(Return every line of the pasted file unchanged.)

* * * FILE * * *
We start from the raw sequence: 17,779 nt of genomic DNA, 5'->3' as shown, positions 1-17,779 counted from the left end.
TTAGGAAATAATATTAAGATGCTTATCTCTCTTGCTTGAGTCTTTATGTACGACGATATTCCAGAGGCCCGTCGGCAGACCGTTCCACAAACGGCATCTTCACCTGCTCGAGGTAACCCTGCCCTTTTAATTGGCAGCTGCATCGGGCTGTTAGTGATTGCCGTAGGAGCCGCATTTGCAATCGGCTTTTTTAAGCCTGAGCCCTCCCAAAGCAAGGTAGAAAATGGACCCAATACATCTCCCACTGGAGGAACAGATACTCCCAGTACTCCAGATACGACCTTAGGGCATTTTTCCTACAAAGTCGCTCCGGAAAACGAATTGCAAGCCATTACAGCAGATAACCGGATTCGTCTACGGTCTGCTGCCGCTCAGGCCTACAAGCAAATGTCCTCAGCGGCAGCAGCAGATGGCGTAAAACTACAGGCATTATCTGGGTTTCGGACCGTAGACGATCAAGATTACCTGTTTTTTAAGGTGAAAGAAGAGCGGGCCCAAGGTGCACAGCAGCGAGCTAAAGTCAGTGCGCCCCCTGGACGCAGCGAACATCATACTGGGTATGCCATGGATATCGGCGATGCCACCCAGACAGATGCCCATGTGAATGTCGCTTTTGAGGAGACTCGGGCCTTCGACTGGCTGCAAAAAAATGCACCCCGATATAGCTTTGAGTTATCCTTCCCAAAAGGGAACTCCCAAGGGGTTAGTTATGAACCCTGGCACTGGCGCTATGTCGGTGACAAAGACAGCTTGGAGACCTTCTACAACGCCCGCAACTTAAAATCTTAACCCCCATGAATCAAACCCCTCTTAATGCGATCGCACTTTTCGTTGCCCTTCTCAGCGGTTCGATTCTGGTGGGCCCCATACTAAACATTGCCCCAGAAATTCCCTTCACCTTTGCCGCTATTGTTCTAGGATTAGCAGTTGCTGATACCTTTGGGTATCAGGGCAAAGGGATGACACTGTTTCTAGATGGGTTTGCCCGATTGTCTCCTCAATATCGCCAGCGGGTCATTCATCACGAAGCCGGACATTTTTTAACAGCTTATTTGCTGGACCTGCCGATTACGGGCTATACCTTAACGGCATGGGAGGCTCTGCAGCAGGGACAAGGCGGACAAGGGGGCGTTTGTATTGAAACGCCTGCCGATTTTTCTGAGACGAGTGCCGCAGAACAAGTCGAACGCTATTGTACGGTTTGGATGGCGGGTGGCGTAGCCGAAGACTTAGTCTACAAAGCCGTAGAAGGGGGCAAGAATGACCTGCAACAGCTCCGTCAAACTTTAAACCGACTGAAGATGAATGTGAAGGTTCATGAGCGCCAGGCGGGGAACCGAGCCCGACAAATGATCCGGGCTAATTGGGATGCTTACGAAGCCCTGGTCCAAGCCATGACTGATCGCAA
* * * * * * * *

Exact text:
We start from the raw sequence: 17,779 nt of genomic DNA, 5'->3' as shown, positions 1-17,779 counted from the left end.
TTAGGAAATAATATTAAGATGCTTATCTCTCTTGCTTGAGTCTTTATGTACGACGATATTCCAGAGGCCCGTCGGCAGACCGTTCCACAAACGGCATCTTCACCTGCTCGAGGTAACCCTGCCCTTTTAATTGGCAGCTGCATCGGGCTGTTAGTGATTGCCGTAGGAGCCGCATTTGCAATCGGCTTTTTTAAGCCTGAGCCCTCCCAAAGCAAGGTAGAAAATGGACCCAATACATCTCCCACTGGAGGAACAGATACTCCCAGTACTCCAGATACGACCTTAGGGCATTTTTCCTACAAAGTCGCTCCGGAAAACGAATTGCAAGCCATTACAGCAGATAACCGGATTCGTCTACGGTCTGCTGCCGCTCAGGCCTACAAGCAAATGTCCTCAGCGGCAGCAGCAGATGGCGTAAAACTACAGGCATTATCTGGGTTTCGGACCGTAGACGATCAAGATTACCTGTTTTTTAAGGTGAAAGAAGAGCGGGCCCAAGGTGCACAGCAGCGAGCTAAAGTCAGTGCGCCCCCTGGACGCAGCGAACATCATACTGGGTATGCCATGGATATCGGCGATGCCACCCAGACAGATGCCCATGTGAATGTCGCTTTTGAGGAGACTCGGGCCTTCGACTGGCTGCAAAAAAATGCACCCCGATATAGCTTTGAGTTATCCTTCCCAAAAGGGAACTCCCAAGGGGTTAGTTATGAACCCTGGCACTGGCGCTATGTCGGTGACAAAGACAGCTTGGAGACCTTCTACAACGCCCGCAACTTAAAATCTTAACCCCCATGAATCAAACCCCTCTTAATGCGATCGCACTTTTCGTTGCCCTTCTCAGCGGTTCGATTCTGGTGGGCCCCATACTAAACATTGCCCCAGAAATTCCCTTCACCTTTGCCGCTATTGTTCTAGGATTAGCAGTTGCTGATACCTTTGGGTATCAGGGCAAAGGGATGACACTGTTTCTAGATGGGTTTGCCCGATTGTCTCCTCAATATCGCCAGCGGGTCATTCATCACGAAGCCGGACATTTTTTAACAGCTTATTTGCTGGACCTGCCGATTACGGGCTATACCTTAACGGCATGGGAGGCTCTGCAGCAGGGACAAGGCGGACAAGGGGGCGTTTGTATTGAAACGCCTGCCGATTTTTCTGAGACGAGTGCCGCAGAACAAGTCGAACGCTATTGTACGGTTTGGATGGCGGGTGGCGTAGCCGAAGACTTAGTCTACAAAGCCGTAGAAGGGGGCAAGAATGACCTGCAACAGCTCCGTCAAACTTTAAACCGACTGAAGATGAATGTGAAGGTTCATGAGCGCCAGGCGGGGAACCGAGCCCGACAAATGATCCGGGCTAATTGGGATGCTTACGAAGCCCTGGTCCAAGCCATGACTGATCGCAA